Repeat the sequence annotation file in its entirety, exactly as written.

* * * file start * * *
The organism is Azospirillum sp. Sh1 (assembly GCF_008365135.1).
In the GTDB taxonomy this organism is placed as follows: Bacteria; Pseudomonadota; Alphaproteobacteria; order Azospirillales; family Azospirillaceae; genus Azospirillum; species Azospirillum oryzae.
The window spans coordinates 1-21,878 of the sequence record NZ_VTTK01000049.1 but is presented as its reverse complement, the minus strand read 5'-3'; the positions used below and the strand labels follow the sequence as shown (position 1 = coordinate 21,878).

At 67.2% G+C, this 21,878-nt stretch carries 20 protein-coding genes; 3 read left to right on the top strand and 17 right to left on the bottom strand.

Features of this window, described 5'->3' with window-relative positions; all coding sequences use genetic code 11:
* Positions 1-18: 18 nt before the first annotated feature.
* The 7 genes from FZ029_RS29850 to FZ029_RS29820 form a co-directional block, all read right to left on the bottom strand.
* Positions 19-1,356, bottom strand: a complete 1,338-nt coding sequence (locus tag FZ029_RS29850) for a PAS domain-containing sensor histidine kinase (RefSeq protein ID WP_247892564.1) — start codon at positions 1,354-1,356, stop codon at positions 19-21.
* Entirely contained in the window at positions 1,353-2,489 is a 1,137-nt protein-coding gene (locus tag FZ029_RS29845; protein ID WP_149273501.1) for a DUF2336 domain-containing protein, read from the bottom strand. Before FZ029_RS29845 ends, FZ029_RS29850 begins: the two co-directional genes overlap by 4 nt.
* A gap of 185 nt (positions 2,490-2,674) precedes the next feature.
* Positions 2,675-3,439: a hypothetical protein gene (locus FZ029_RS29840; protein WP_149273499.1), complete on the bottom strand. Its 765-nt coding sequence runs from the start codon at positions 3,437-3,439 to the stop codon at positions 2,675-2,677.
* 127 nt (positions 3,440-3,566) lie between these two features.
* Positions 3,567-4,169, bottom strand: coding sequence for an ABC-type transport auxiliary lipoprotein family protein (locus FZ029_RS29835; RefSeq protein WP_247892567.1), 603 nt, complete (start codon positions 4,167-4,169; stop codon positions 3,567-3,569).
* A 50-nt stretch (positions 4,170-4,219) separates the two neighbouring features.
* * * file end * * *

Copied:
The organism is Azospirillum sp. Sh1 (assembly GCF_008365135.1).
In the GTDB taxonomy this organism is placed as follows: Bacteria; Pseudomonadota; Alphaproteobacteria; order Azospirillales; family Azospirillaceae; genus Azospirillum; species Azospirillum oryzae.
The window spans coordinates 1-21,878 of the sequence record NZ_VTTK01000049.1 but is presented as its reverse complement, the minus strand read 5'-3'; the positions used below and the strand labels follow the sequence as shown (position 1 = coordinate 21,878).

At 67.2% G+C, this 21,878-nt stretch carries 20 protein-coding genes; 3 read left to right on the top strand and 17 right to left on the bottom strand.

Features of this window, described 5'->3' with window-relative positions; all coding sequences use genetic code 11:
* Positions 1-18: 18 nt before the first annotated feature.
* The 7 genes from FZ029_RS29850 to FZ029_RS29820 form a co-directional block, all read right to left on the bottom strand.
* Positions 19-1,356, bottom strand: a complete 1,338-nt coding sequence (locus tag FZ029_RS29850) for a PAS domain-containing sensor histidine kinase (RefSeq protein ID WP_247892564.1) — start codon at positions 1,354-1,356, stop codon at positions 19-21.
* Entirely contained in the window at positions 1,353-2,489 is a 1,137-nt protein-coding gene (locus tag FZ029_RS29845; protein ID WP_149273501.1) for a DUF2336 domain-containing protein, read from the bottom strand. Before FZ029_RS29845 ends, FZ029_RS29850 begins: the two co-directional genes overlap by 4 nt.
* A gap of 185 nt (positions 2,490-2,674) precedes the next feature.
* Positions 2,675-3,439: a hypothetical protein gene (locus FZ029_RS29840; protein WP_149273499.1), complete on the bottom strand. Its 765-nt coding sequence runs from the start codon at positions 3,437-3,439 to the stop codon at positions 2,675-2,677.
* 127 nt (positions 3,440-3,566) lie between these two features.
* Positions 3,567-4,169, bottom strand: coding sequence for an ABC-type transport auxiliary lipoprotein family protein (locus FZ029_RS29835; RefSeq protein WP_247892567.1), 603 nt, complete (start codon positions 4,167-4,169; stop codon positions 3,567-3,569).
* A 50-nt stretch (positions 4,170-4,219) separates the two neighbouring features.